Date Of Execution: 30 Mar 1909
Crime Location: Queen Lane, Plymouth
Execution Place: Exeter
Executioner: John Ellis
Edmund Walter Elliott was convicted of the murder of his ex-girlfriend Clara Jane Hannaford 15
He cut her throat in Queen Lane, Plymouth on 17 November 1908.
Edmund Elliott was a barber's assistant. He was an illegitimate child and his mother had been 16 years of age when she had given birth to him and had gone on to run a soldier's brothel.
Clara Hannaford was 15 years old and her mother had been convicted of running a brothel and admitted to having a prostitute as a lodger at the time of the murder.
Edmund Elliott and Clara Hannaford had been seeing each other of and off for the previous two years, seeing each other or at the very least being friends. However, around May 1908, Clara Hannaford's mother forbade Edmund Elliott from coming to her house because he was idle and out of work and said that he had an illegitimate child.
Clara Hannaford slept in a tenement room with a 17-year-old adopted daughter and her other 10 year old sister.
During the six months that he had been forbidden from coming to Clara Hannaford's house, Clara Hannaford's mother heard that Edmund Elliott hand been in Clara Hannaford's bedroom where he had threatened to do for Clara Hannaford and another girl with a razor. She said that when she caught Edmund Elliott in Summerland Place she thrashed him until a police constable came along and he ran off.
The adopted daughter that had been in the room at the time Edmund Elliott had come in said that it was early in July and said that she was woken up by hearing Edmund Elliott say, 'I've come in with the full intention of doing for you tonight'. She said that it was Edmund Elliott's voice but that she didn't see him. She said that he was by the side of the bed. She said that she heard something tap on the bed and said that he then said, 'I have it open mind'. She said that Clara Hannaford then said, 'Oh Ted don't be so silly you'll wake up Elsie' and said that Edmund Elliott had replied 'Very well if she wakes up and screams I shall do the same for her'. However, she said that when she looked up Edmund Elliott had gone.
Since around the beginning of November 1908, Clara Hannaford's parents had allowed a sailor to pay attention to her and on the evening of 17 November 1908 he took her to the theatre. When Edmund Elliott heard that Clara Hannaford had gone to the theatre with the sailor he went there to meet them and followed them out. As they were walking along the sailor said that he heard Edmund Elliott say to Clara Hannaford 'Come down the lane and I’ll prove it'.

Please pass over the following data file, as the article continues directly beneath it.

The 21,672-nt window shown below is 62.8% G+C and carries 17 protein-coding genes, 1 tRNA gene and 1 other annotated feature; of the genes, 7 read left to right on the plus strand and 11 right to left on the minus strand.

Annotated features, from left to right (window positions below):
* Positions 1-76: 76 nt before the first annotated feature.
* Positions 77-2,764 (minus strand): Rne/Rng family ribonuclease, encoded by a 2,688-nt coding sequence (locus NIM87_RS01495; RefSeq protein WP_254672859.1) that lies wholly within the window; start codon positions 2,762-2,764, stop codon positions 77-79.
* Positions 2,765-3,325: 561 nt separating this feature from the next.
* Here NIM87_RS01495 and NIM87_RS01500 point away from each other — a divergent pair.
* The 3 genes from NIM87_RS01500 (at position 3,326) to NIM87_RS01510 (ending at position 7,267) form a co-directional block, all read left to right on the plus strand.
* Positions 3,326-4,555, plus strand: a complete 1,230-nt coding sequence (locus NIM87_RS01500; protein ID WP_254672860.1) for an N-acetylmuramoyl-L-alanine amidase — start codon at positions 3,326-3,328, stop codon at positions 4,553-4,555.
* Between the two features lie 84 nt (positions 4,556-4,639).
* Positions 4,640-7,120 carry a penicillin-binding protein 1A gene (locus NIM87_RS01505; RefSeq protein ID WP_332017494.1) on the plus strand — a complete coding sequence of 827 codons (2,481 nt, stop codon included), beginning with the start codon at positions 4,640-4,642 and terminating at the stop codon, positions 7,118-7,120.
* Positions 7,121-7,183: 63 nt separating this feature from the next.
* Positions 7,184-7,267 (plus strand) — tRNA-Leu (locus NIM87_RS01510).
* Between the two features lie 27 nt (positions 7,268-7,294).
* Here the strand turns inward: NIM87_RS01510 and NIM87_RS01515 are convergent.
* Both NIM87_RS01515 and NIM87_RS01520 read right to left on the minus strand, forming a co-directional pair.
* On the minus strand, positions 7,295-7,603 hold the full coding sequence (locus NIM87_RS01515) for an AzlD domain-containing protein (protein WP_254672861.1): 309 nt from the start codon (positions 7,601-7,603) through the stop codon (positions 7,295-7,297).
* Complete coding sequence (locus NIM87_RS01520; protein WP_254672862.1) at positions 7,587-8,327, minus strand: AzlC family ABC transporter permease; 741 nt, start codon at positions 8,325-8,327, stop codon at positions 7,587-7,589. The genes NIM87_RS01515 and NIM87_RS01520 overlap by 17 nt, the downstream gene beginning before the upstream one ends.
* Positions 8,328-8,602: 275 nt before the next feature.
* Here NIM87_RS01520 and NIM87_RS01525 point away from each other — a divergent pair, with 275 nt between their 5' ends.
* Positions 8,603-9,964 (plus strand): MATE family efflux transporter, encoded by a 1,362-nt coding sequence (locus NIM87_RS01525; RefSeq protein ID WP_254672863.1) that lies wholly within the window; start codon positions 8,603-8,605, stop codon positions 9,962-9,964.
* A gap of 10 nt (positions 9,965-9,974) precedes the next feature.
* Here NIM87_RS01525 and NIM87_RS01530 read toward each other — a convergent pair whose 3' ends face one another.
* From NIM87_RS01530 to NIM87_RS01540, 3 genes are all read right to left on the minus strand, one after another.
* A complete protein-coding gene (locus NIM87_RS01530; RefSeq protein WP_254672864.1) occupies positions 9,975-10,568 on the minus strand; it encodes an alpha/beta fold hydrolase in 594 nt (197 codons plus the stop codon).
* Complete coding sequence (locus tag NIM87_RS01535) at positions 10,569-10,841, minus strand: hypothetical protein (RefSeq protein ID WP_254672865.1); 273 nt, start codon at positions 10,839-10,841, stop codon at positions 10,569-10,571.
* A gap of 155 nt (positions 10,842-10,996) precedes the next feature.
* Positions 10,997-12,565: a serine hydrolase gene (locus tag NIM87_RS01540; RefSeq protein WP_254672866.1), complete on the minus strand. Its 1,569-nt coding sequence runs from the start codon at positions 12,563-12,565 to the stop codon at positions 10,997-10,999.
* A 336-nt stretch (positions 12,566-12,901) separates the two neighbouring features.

Edmund Elliott left Clara Hannaford and the sailor after that and Clara Hannaford and the sailor went to the Atheneum Hotel where they joined their parents at 10.30pm.
A while later Clara Hannaford was seen to go outside the pub and join Edmund Elliott. The person that saw her go out and join him said that they heard Clara Hannaford say, 'I'll come down (the lane) if you won't touch me'. They were then seen to go down the lane where Edmund Elliott was seen to strike Clara Hannaford and knock her hat off. The woman that had seen them go out said that she remonstrated and then went into the pub to look for Clara Hannaford's parents. The woman said that when she came back she saw Clara Hannaford and Edmund Elliott further down the lane and said that Edmund Elliott had his arm around Clara Hannaford's neck. She said that a few minutes later Clara Hannaford came back to the pub with her throat cut from ear to ear and died a few minutes later.
Edmund Elliott then gave himself up at a police station and said 'I did it with a razor in Queen Lane. She went out with another man to night. I met her and did it and put her right.'. When he was charged he said 'It was not premeditated in any way. It was done on the spur of the moment.'.
The blood-stained razor was found where the woman had last seen them outside in the lane.
Clara Hannaford's mother said that Clara Hannaford had more fear than fondness for Edmund Elliott.
Edmund Elliott was convicted of her murder and sentenced to death. He was recommended to mercy on account of his age but not reprieved and was executed on 30 March 1909 in Exeter.
see National Archives - HO 144/906/176671